A bearded seal is the latest marine mammal to be spotted in the St-Lawrence River

A bearded seal is the latest marine mammal to be spotted in the St-Lawrence River
Just a few weeks after the death of the stray humpback whale who enchanted Montrealers, a bearded seal has made its way to the area.

Originally from the arctic, the mammal was spotted Tuesday at the Bo-Bi-No marina in Laval, the city directly north of Montreal.

"We see them every year in Trois-Rivières but in Montreal, not for this species," said Marie-Ève Muller from the province's marine mammal research group (GREMM). "This is the first time."


The seal's presence could be explained by a sickness that affects its orientation, but that isn't always the case.

"It's also possible that he's just observing a new territory," Muller said.

The seal was seen playfully popping its head in and out of the water before it climbed onto a dock, likely to take a nap.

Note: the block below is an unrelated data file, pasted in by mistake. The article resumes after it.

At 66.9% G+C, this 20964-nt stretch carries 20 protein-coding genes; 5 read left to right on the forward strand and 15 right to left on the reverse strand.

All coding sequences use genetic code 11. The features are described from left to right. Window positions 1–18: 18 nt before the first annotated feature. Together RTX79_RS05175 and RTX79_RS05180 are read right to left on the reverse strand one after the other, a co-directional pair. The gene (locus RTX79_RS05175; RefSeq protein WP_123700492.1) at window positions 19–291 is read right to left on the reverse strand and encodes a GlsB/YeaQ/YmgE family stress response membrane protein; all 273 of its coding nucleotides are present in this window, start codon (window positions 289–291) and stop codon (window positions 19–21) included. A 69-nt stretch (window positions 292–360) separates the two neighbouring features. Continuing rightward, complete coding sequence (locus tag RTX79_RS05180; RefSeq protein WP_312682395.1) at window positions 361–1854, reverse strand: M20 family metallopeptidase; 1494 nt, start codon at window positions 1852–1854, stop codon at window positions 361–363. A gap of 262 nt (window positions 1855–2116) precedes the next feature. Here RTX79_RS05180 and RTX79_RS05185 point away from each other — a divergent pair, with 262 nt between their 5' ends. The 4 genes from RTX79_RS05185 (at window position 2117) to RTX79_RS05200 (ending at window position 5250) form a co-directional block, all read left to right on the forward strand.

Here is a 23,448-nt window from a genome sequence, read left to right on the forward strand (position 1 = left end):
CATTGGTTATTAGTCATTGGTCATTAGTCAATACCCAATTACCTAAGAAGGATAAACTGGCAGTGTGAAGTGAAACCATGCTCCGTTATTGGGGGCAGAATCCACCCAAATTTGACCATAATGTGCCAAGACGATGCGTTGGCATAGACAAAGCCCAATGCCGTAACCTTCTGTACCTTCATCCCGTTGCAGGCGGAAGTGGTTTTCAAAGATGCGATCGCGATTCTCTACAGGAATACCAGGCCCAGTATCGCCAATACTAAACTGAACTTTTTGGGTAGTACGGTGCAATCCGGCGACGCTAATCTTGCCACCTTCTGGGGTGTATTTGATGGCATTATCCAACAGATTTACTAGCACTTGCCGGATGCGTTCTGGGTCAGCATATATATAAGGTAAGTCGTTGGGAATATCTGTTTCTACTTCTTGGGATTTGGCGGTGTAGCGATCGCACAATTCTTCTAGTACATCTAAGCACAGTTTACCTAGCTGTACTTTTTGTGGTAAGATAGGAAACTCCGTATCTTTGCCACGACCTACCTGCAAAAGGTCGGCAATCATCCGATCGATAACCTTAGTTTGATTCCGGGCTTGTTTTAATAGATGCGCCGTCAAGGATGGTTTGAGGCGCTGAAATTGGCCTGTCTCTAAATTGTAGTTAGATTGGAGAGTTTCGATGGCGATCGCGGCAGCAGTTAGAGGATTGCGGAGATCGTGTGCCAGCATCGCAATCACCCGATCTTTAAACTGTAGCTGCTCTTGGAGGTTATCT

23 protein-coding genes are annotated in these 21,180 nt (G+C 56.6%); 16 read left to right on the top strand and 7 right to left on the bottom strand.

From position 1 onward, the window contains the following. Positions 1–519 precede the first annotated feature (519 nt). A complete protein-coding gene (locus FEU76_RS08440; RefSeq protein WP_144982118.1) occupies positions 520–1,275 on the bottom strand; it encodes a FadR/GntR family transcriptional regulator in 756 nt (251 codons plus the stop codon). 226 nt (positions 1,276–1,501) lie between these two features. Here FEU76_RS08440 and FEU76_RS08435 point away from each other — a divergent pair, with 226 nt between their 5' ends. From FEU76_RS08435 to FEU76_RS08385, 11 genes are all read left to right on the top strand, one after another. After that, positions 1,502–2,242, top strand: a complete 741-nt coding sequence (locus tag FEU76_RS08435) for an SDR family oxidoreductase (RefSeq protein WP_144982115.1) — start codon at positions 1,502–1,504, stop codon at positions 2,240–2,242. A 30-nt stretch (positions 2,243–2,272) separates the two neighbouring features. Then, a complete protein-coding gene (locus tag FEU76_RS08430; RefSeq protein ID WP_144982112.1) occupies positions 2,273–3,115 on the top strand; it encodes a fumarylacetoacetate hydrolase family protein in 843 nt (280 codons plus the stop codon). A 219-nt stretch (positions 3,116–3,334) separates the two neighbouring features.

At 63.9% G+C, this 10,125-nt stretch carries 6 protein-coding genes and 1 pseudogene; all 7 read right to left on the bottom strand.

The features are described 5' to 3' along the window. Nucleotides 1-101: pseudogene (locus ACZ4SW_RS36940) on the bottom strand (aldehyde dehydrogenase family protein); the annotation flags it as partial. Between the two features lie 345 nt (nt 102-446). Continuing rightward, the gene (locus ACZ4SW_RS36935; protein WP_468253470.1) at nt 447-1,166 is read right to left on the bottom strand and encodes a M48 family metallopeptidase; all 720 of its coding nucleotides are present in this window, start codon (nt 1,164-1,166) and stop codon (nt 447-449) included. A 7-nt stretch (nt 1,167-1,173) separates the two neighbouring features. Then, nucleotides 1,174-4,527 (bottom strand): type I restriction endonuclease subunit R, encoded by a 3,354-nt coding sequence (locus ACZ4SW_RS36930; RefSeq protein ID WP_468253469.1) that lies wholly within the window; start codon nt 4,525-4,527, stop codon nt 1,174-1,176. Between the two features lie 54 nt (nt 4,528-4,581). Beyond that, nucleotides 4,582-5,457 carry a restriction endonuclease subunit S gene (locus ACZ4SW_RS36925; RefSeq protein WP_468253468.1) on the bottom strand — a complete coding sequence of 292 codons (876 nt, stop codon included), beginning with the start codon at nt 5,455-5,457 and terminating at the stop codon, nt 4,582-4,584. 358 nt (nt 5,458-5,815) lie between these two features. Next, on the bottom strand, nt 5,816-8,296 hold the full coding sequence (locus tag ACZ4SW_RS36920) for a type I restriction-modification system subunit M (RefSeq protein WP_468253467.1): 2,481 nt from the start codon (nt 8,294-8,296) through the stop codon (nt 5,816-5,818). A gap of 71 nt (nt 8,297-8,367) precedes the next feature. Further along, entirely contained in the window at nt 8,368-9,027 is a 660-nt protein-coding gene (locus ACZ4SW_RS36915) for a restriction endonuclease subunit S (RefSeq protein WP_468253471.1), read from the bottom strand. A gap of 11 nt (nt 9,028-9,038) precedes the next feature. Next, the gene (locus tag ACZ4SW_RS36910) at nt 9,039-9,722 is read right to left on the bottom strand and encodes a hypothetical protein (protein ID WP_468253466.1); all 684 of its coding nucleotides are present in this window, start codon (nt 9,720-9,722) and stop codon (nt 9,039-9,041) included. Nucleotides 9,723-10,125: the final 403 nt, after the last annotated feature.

"It's totally normal for a seal to be out of the water, and it's often a position of rest," Muller said. "If it was the time of year when they give birth, that could be why, but that's not the case. It could also be to shed, but that's not the case either."

Officials aren't worried about the seal's ability to head back home when it decides it's time.

"Usually, that's what we see with seals," Muller said.

However, in order for the seal to recharge, it needs to be left alone, Muller added.

"He needs space to get his strength back to swim back to his natural habitat," she said. "He has a good swim ahead of him."

Seals are also wild, unpredictable animals that may attack if they feel threatened, and they can also transmit diseases to dogs.

"Someone who's well-intentioned who tries to approach the animal might find themselves in a bad situation," Muller said.